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Witchking > Under the Siege > Reviews > Aeturnus65
Witchking - Under the Siege

Quite a promising start - 80%

Aeturnus65, November 6th, 2006

Whether the power metal scene really needs yet another new band singing about all things Tolkien is certainly debatable. Indeed, Witchking bring very little, if anything, new to the genre, instead attempting to hone a style that has already been refined countless times by dozens of bands. For the discriminating listener this may be enough to bar their inclusion on a “to hear” list, though for more casual fans simply looking for some good epic fantasy-based power metal, one could do much worse.

This particular work is a self-released demo from a couple of years back, available for free on the band’s website. As far as demos go the production is stronger than expected, with a careful balance between all facets of the sound, no one instrument dominating nor sounding terribly bad. A bit light on the bass perhaps, but that can often be a positive in my book, especially if accompanied by a lighter, almost airier production with proper emphasis on the guitars and vocals, as seen here.

Of the two songs offered here, my money will take the second, the semi-ballad “And the Bearer Goes…” as being the more impressive. Chief among its charms is an excellent vocal performance by the since-departed Kamil Lacina, he favoring a lower, more epic sounding style that compares quite favorably with all the generic, copycat helium-fuelled wailers out there. Any reservations about future Witchking albums will likely revolve around the loss of Lacina, especially seeing as how ex-Hellfire singer Tomasz Twardowski has taken his place. Twardowski was fine in Hellfire, but his sort of screaming, completely out-of-control style doesn’t strike me as being particularly well suited for such a melody-driven style of power metal. Guess we’ll find out shortly, though I will admit that the new sample track available on the band’s website does little for me, seeming a bit weak compared to these two songs.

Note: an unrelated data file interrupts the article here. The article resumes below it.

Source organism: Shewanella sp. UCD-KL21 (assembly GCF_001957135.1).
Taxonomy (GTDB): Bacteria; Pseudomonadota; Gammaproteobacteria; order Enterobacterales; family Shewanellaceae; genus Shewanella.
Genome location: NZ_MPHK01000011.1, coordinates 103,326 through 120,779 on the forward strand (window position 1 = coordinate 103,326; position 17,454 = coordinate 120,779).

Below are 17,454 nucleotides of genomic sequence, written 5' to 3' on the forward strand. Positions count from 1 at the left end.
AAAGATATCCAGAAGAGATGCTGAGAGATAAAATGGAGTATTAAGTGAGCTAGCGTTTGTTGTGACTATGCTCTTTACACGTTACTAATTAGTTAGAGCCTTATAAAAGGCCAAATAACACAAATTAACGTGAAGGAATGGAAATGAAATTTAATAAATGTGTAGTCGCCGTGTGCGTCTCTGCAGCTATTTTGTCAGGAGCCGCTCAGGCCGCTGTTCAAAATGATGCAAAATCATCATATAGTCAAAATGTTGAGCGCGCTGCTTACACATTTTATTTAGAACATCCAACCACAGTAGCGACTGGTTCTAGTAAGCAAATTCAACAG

Otherwise things are quite convincing, the guitars having the requisite aggressive edge without losing the ear for melody, something that is imperative for the style. Comparisons to early Blind Guardian, a more dynamic Iced Earth, and so on are all valid, the band clearly (and thankfully) favoring the “speed/epic” end of the power metal spectrum. Even the lyrics, all in English, are quite well done as they avoid the choppy, unsure ramblings, many seemingly mechanically translated from some other tongue, that hurt many bands singing in a second language. Non-Tolkien fans will find little of interest in them, but hey, at least they make sense, right?

Judging only from these two songs it really does not appear if the band has any distinct weaknesses aside from the unsettled vocal questions. Perhaps the songwriting bug will strike on their debut, the band choosing to cram a full fourteen tracks onto it. Writing two good songs is one thing; fourteen is quite another matter. Regardless, the sole purpose of a self-released demo is to drum up interest in future releases. Simply put, for this reviewer, “Under the Siege” is good enough to all but ensure a future purchase of their debut album later this year.